|Publication number||US4637461 A|
|Application number||US 06/814,826|
|Publication date||Jan 20, 1987|
|Filing date||Dec 30, 1985|
|Priority date||Dec 30, 1985|
|Publication number||06814826, 814826, US 4637461 A, US 4637461A, US-A-4637461, US4637461 A, US4637461A|
|Inventors||Margaret A. Hight|
|Original Assignee||Texaco Inc.|
|Export Citation||BiBTeX, EndNote, RefMan|
|Patent Citations (11), Referenced by (22), Classifications (6), Legal Events (6)|
|External Links: USPTO, USPTO Assignment, Espacenet|
The invention process is concerned with the enhanced recovery of oil from underground formations. More particularly, the invention relates to a method for recovering hydrocarbons with modified inverted 9 spot and modified inverted 13 spot well patterns employing horizontal wells located between the vertical corner and vertical side wells of the patterns.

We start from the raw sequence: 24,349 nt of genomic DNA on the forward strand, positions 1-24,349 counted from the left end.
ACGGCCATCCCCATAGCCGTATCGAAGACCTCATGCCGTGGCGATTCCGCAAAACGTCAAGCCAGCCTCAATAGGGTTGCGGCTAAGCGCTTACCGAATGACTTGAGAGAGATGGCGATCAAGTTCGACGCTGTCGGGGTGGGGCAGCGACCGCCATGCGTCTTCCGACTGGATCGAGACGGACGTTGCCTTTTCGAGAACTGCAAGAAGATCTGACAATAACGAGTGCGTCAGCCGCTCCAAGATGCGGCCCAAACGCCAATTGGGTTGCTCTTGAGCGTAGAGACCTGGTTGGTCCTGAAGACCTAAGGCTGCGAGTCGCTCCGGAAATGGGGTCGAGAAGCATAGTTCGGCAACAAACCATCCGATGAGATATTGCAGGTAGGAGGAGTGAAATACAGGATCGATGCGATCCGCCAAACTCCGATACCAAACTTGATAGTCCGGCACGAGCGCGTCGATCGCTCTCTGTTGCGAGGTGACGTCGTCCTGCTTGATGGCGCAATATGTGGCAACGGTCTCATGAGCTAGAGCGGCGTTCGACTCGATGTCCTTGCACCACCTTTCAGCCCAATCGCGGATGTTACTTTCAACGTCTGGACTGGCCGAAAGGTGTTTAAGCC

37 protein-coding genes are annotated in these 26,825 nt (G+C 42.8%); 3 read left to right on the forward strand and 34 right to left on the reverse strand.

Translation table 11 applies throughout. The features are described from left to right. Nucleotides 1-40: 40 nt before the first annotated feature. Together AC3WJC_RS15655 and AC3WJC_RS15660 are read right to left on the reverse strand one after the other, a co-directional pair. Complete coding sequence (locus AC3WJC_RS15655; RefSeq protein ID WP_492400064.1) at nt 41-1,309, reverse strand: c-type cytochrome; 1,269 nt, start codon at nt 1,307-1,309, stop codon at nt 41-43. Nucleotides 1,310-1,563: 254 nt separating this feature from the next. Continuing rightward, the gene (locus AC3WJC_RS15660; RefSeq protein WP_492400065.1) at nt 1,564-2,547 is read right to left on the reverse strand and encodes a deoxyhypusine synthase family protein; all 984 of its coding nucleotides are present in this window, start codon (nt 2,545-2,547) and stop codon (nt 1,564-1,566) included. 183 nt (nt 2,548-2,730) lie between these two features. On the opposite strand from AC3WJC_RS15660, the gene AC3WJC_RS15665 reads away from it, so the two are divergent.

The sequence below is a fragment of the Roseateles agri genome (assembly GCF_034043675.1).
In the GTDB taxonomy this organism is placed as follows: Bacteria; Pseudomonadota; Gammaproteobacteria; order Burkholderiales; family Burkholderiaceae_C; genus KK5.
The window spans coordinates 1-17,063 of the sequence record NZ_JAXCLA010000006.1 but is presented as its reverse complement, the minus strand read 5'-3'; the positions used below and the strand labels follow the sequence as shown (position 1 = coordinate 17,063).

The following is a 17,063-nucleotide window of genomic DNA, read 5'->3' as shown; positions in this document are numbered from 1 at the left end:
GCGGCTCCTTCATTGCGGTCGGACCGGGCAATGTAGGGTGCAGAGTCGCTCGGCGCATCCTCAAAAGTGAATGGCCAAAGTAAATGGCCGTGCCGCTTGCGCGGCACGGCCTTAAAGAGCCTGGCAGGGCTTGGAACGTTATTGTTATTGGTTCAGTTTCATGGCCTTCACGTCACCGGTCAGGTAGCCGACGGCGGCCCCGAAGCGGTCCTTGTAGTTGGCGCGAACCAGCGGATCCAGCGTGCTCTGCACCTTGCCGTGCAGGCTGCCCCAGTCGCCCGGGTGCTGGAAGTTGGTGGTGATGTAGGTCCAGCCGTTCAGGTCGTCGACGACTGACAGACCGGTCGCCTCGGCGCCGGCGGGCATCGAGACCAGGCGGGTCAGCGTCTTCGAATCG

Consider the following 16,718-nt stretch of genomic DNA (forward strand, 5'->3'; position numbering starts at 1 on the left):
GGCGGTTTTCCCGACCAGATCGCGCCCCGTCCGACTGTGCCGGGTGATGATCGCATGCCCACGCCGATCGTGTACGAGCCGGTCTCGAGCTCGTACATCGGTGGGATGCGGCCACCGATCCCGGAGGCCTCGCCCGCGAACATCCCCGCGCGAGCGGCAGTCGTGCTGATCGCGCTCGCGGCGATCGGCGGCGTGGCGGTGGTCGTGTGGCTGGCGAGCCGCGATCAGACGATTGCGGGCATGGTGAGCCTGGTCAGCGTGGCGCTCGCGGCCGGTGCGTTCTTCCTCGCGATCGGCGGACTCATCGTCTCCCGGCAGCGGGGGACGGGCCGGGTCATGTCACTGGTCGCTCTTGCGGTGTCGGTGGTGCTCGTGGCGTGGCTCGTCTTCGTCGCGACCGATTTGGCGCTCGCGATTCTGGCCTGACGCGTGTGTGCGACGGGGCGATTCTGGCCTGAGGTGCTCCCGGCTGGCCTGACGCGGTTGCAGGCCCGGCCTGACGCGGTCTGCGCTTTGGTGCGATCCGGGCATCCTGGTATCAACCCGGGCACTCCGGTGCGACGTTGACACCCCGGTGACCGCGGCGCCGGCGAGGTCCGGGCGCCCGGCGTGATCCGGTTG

Horizontal wells have been investigated and tested for oil recovery for quite some time. Although horizontal wells may in the future be proven economically successful to recover petroleum from many types of formations, at present, the use of horizontal wells is usually limited to formations containing highly viscous crude. It seems likely that horizontal wells will soon become a chief method of producing tar sand formations and other highly viscous oils which cannot be efficiently produced by conventional methods because of their high viscosity.
Various proposals have been set forth for petroleum recovery with horizontal well schemes. Most have involved steam injection or in situ combustion with horizontal wells serving as both injection wells and producing wells. Steam and combustion processes have been employed to heat viscous formations to lower the viscosity of the petroleum as well as to provide the driving force to push the hydrocarbons toward a well.